Hey, I've respected the work of Pack West Wolfdog Rescue for a while and am honestly a bit surprised to see that you're not going to be working with them directly anymore. Can you expand on the issues with the organization itself, which you referenced previously, that led you to this decision? Thanks!
I’m very hesitant to answer this question, but yeah, I can. I’ve been torn for a while about addressing this on the blog - I don’t want to undermine a growing organization, but I do think there are some things that, in the context of an organization I hadn’t personally worked with, I would feel that people should know. Since there are a couple of things that are serious enough that I’m no longer comfortable being involved with them until they’ve been addressed, I think they need to be talked about.
These issues were either not present or not readily apparent when I started working with them, but have occurred or become noticeable in the interim. It was not until recently that I put together the individual issues I was uncomfortable with into the larger picture that led me to choose to distance myself from them. I believe I’ve voiced my observations regarding all of these issues to Pack West either in person or by chat, so these are not unknown issues.
My concerns are based on personal observation of how the facility functions during the two week-long periods I have spent at their facility and my personal online communications with them during the period between visits. My feelings on why these issues are problems stem from over a decade as a dog trainer, a degree in behavioral science, and six years of intense study of, and participation in, exotic animal management and welfare.The below is true to my knowledge as of January, 2017 - I would love to hear that things have since changed, and would happily reassess my opinion based on that.
Pack West does not, to the best of my knowledge, have any liability waivers or training protocols for volunteers to complete before having access to the animals. This is very unusual for an exotic animal rescue allowing volunteers - a quick google makes it clear that most places require volunteers to sign liability forms and go through training processes to prove they understand the behavior of the animals and can interact with them appropriately. If Pack West is allowing people to have contact with animals who are potentially dangerous - and whose rabies vaccinations don’t protect them under federal law - I’d want to see them really think through what a volunteer program would entail and how they’d protect both the volunteers and their animals. I’d also want to see how those considerations would alter their practice of having their ambassador animals interact with the public without a signed waiver or muzzles on the animals. Accidents happen, and I worry their current practice would end in tragedy someday in the future.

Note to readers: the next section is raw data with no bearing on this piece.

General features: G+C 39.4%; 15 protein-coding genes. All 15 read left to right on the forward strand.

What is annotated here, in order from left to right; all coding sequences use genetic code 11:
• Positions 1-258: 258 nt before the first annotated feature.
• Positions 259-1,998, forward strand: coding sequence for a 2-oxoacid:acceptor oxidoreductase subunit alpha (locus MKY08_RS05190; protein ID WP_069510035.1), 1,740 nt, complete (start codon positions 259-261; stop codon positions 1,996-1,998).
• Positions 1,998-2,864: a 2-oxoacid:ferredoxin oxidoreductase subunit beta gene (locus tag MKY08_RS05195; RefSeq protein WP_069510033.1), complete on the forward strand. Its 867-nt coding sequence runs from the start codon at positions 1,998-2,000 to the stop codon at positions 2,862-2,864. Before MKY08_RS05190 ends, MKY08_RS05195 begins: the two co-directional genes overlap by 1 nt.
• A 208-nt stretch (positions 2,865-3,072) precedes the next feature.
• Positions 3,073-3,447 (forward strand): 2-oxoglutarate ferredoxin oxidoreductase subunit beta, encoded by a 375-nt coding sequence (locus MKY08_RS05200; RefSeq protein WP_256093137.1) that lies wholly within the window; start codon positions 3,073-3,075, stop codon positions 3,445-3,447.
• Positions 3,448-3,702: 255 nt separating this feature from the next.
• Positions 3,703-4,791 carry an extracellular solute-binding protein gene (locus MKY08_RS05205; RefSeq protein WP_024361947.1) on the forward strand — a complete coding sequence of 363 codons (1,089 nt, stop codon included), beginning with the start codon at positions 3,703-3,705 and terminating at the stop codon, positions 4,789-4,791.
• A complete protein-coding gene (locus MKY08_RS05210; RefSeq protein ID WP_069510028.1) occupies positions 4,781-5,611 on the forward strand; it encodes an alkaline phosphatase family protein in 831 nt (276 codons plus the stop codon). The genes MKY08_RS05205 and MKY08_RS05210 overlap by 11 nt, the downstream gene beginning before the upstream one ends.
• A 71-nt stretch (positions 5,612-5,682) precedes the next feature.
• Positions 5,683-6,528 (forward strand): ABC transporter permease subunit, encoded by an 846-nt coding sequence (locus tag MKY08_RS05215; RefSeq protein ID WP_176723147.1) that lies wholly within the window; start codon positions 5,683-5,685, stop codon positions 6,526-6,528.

Pack West does not, to the best of my knowledge, have either a professional behaviorist or anyone with professional animal training and management experience on staff or on retainer. As far as I am aware of, there is not anyone with a professional background in canid or domestic dog behavior involved with the intake of new rescues or with assessing the dynamics between cohoused animals. This also means that, when I was there, there was no established training protocol for managing the wolfdogs living on site, nor were there proactive management plans created to prepare for potential emergency handling needs. I believe this played a significant role in resource guarding and cabin fever escalating to the point of a fight between Cabal and Ivar while I was on site in January - as far as I know, they are no longer housed together as a result of the fight.
I am aware that for a new rescue professional oversight may be expensive and hard to access. I believe that, nevertheless, it should still be one of their highest priorities as it immediately impacts the welfare of their animals and the safety of their staff. To be truly comfortable engaging with them again, I would want to see the members of the facility gain personal academic or professional experience in animal behavior, management, and training if they can’t afford to hire an extant professional to consult regularly. From my first-hand experiences, this currently doesn’t seem to be a priority for them - I got the impression that hands-on experience with the specific animals was considered equally as relevant as any potential academic and professional background. I feel that rescues, as professional organizations, are obligated to go above and beyond that mythology.